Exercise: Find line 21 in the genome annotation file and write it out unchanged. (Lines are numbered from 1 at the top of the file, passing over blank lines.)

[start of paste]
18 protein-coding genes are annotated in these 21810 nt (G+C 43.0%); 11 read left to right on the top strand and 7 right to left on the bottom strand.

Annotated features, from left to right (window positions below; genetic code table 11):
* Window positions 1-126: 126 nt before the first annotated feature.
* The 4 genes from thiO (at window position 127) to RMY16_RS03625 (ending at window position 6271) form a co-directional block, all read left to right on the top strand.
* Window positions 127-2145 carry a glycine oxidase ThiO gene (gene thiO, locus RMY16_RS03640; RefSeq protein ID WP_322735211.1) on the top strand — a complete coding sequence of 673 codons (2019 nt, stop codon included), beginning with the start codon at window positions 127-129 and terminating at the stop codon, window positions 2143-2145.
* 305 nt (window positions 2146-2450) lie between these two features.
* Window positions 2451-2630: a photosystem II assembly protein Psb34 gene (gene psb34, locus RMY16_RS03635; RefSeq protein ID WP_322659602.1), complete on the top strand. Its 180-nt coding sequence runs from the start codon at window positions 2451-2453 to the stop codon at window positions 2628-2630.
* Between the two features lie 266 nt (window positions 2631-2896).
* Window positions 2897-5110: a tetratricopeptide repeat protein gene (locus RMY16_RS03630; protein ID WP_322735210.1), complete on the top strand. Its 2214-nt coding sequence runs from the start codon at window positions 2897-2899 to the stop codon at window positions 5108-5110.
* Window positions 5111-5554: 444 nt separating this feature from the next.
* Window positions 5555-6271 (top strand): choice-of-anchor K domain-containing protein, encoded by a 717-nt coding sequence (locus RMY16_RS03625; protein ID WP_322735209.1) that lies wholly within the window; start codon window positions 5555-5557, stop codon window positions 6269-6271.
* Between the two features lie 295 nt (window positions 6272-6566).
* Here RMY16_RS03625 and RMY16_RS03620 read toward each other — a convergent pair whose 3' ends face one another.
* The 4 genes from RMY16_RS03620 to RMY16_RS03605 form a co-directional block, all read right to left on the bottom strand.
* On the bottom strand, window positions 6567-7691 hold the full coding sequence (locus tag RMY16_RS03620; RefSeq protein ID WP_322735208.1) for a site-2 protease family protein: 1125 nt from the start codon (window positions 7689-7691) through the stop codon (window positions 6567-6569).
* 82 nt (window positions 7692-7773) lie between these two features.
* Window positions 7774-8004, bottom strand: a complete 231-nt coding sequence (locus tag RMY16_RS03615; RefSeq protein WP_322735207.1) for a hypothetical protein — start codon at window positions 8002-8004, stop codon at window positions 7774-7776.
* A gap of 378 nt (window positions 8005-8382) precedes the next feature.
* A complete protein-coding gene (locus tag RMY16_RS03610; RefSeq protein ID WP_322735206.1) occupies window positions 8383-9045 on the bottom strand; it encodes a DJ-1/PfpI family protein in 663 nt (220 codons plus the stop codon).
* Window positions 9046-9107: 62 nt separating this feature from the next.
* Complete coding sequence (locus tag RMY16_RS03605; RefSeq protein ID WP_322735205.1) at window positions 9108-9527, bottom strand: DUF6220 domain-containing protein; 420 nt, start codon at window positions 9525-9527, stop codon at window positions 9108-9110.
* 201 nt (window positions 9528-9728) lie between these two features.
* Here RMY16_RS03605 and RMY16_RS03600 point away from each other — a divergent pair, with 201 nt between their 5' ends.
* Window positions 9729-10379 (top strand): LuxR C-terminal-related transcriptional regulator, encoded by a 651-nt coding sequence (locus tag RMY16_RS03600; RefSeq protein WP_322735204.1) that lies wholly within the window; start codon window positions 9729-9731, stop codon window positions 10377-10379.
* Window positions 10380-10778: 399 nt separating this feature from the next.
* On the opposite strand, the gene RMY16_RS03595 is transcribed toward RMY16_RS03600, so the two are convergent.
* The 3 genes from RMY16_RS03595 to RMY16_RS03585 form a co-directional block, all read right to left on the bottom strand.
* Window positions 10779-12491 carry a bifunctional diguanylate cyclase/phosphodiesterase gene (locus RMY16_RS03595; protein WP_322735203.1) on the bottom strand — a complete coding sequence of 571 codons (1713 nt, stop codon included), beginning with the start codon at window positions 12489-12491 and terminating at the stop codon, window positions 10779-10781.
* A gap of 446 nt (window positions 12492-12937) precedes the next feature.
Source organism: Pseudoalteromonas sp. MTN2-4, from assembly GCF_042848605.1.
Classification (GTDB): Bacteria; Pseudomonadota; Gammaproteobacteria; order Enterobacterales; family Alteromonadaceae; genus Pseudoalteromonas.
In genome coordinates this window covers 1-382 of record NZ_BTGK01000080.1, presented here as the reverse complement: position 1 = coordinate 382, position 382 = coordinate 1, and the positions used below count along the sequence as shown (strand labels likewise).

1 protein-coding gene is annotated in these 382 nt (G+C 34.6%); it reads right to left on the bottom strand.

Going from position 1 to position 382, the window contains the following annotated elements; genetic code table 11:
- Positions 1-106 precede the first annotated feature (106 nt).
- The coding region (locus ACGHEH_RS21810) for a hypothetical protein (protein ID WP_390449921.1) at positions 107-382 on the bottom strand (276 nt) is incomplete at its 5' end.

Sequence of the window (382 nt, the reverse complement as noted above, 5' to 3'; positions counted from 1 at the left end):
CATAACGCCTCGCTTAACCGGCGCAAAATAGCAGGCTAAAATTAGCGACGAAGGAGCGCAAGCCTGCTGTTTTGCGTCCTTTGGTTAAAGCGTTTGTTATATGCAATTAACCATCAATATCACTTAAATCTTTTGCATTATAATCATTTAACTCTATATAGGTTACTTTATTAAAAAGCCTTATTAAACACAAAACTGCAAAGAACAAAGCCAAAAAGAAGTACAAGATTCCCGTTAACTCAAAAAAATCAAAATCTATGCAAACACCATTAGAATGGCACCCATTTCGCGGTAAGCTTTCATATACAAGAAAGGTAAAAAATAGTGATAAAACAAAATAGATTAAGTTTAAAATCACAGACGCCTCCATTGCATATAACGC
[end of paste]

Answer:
* Complete coding sequence (locus tag RMY16_RS03605; RefSeq protein ID WP_322735205.1) at window positions 9108-9527, bottom strand: DUF6220 domain-containing protein; 420 nt, start codon at window positions 9525-9527, stop codon at window positions 9108-9110.